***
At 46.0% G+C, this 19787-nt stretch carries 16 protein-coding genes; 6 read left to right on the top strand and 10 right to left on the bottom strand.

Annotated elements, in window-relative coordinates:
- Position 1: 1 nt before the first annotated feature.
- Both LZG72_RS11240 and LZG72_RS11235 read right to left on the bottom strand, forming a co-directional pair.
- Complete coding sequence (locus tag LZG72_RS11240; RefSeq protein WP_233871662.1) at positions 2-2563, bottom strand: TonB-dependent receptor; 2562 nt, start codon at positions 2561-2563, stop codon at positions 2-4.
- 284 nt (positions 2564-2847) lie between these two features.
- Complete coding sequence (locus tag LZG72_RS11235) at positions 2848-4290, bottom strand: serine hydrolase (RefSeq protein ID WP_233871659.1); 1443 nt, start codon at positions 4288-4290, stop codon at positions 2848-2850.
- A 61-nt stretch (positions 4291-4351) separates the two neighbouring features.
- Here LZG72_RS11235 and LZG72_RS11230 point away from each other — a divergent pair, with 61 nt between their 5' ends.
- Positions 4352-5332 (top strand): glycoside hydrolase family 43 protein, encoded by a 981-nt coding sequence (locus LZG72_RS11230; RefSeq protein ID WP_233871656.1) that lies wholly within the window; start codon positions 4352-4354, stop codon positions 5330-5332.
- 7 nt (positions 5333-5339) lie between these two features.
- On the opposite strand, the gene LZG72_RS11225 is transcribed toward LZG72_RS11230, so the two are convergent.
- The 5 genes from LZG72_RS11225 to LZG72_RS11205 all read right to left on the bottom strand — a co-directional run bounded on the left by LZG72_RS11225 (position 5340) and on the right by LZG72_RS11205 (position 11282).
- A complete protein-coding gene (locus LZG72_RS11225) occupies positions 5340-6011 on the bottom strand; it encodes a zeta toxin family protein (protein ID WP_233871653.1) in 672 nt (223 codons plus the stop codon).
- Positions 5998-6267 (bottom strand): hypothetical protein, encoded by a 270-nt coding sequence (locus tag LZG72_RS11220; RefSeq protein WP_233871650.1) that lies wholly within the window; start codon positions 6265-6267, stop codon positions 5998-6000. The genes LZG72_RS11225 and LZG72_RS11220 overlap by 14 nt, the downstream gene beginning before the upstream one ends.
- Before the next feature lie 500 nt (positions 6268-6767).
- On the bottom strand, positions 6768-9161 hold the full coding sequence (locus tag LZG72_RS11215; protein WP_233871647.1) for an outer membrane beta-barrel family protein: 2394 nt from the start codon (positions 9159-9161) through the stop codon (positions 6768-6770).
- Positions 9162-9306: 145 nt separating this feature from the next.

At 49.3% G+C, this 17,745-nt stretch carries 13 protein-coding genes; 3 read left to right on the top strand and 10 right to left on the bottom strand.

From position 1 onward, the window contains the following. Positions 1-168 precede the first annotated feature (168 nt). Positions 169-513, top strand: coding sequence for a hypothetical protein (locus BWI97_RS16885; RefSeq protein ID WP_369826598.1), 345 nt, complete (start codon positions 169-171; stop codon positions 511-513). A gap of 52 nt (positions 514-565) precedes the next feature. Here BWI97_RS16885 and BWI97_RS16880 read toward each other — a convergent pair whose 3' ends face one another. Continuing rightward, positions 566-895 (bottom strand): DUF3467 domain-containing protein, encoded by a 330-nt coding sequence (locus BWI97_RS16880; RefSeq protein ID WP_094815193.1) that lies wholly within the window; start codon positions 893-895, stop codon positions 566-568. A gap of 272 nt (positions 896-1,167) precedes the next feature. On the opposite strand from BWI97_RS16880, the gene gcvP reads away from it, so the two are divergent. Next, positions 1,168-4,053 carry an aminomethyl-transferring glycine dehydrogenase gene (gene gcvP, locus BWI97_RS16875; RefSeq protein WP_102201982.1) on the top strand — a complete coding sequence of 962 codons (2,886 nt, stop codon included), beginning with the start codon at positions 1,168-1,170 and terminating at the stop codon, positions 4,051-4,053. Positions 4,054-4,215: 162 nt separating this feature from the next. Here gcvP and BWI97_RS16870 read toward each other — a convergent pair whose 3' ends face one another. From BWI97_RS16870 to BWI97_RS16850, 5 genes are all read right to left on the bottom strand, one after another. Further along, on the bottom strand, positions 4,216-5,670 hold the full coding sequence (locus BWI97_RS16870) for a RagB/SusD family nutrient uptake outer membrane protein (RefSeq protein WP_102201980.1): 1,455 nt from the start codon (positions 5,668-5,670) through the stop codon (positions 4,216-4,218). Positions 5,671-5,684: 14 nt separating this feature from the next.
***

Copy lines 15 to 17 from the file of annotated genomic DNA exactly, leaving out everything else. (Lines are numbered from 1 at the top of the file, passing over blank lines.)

- Positions 5998-6267 (bottom strand): hypothetical protein, encoded by a 270-nt coding sequence (locus tag LZG72_RS11220; RefSeq protein WP_233871650.1) that lies wholly within the window; start codon positions 6265-6267, stop codon positions 5998-6000. The genes LZG72_RS11225 and LZG72_RS11220 overlap by 14 nt, the downstream gene beginning before the upstream one ends.
- Before the next feature lie 500 nt (positions 6268-6767).
- On the bottom strand, positions 6768-9161 hold the full coding sequence (locus tag LZG72_RS11215; protein WP_233871647.1) for an outer membrane beta-barrel family protein: 2394 nt from the start codon (positions 9159-9161) through the stop codon (positions 6768-6770).